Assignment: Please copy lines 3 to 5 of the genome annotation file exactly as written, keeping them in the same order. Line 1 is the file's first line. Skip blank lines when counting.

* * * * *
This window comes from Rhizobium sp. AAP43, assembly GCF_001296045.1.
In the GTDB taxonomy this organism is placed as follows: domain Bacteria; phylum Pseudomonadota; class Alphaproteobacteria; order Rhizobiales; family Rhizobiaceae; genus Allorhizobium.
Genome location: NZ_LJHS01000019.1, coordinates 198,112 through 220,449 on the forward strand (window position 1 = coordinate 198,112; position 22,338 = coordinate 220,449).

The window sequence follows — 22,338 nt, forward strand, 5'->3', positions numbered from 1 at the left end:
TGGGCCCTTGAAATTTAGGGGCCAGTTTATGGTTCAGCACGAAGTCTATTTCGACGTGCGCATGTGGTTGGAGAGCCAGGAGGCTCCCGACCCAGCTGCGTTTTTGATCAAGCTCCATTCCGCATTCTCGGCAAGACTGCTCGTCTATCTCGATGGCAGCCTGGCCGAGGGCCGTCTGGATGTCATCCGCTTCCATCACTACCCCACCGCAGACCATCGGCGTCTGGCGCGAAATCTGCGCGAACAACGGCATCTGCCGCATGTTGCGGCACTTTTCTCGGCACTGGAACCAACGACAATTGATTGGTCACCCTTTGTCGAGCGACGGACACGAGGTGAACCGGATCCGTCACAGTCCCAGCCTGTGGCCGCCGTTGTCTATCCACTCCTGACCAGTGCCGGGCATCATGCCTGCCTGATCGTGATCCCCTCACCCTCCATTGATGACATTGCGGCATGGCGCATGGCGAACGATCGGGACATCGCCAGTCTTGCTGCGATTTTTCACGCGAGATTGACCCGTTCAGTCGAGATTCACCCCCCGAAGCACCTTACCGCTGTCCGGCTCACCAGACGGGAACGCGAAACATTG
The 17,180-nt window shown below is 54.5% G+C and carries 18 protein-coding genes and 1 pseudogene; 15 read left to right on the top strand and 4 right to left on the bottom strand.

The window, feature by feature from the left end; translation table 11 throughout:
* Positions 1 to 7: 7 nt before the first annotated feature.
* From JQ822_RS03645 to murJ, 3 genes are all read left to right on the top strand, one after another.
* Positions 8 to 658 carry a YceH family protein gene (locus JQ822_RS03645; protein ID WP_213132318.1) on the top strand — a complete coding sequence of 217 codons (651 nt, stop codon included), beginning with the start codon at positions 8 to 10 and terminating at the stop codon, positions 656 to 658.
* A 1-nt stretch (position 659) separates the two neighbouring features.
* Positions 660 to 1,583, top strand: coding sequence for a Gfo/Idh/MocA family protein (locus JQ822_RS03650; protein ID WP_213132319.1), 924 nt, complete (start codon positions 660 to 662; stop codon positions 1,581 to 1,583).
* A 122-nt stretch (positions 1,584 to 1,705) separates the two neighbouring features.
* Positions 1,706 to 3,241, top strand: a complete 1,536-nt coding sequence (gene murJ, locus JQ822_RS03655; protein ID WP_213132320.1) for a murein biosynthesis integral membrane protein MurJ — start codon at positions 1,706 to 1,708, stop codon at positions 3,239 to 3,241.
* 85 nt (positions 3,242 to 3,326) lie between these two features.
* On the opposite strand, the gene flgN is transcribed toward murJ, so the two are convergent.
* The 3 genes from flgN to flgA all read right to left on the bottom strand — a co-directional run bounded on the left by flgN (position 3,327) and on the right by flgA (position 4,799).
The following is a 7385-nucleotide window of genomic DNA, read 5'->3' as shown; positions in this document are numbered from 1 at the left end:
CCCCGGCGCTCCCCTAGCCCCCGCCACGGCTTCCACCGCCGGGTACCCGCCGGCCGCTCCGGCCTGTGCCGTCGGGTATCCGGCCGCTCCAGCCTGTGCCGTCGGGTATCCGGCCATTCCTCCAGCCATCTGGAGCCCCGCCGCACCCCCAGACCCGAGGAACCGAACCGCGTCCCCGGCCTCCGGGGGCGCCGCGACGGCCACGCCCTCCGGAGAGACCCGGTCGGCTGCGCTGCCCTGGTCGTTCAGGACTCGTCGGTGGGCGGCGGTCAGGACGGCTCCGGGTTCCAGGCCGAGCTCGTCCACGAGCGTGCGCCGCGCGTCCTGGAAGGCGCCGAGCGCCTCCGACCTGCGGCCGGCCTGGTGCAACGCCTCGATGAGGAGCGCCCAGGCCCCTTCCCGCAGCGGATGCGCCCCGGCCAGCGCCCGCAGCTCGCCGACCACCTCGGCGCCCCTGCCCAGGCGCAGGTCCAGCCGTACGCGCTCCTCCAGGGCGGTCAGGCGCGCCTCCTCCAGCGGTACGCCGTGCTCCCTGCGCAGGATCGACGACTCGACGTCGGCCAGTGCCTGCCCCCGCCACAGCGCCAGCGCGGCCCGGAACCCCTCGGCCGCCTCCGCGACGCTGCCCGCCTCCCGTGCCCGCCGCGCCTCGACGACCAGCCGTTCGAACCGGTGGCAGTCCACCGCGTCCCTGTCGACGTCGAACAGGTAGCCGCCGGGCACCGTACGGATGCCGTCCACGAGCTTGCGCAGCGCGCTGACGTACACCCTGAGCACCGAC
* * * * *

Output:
Genome location: NZ_LJHS01000019.1, coordinates 198,112 through 220,449 on the forward strand (window position 1 = coordinate 198,112; position 22,338 = coordinate 220,449).

The window sequence follows — 22,338 nt, forward strand, 5'->3', positions numbered from 1 at the left end:
TGGGCCCTTGAAATTTAGGGGCCAGTTTATGGTTCAGCACGAAGTCTATTTCGACGTGCGCATGTGGTTGGAGAGCCAGGAGGCTCCCGACCCAGCTGCGTTTTTGATCAAGCTCCATTCCGCATTCTCGGCAAGACTGCTCGTCTATCTCGATGGCAGCCTGGCCGAGGGCCGTCTGGATGTCATCCGCTTCCATCACTACCCCACCGCAGACCATCGGCGTCTGGCGCGAAATCTGCGCGAACAACGGCATCTGCCGCATGTTGCGGCACTTTTCTCGGCACTGGAACCAACGACAATTGATTGGTCACCCTTTGTCGAGCGACGGACACGAGGTGAACCGGATCCGTCACAGTCCCAGCCTGTGGCCGCCGTTGTCTATCCACTCCTGACCAGTGCCGGGCATCATGCCTGCCTGATCGTGATCCCCTCACCCTCCATTGATGACATTGCGGCATGGCGCATGGCGAACGATCGGGACATCGCCAGTCTTGCTGCGATTTTTCACGCGAGATTGACCCGTTCAGTCGAGATTCACCCCCCGAAGCACCTTACCGCTGTCCGGCTCACCAGACGGGAACGCGAAACATTG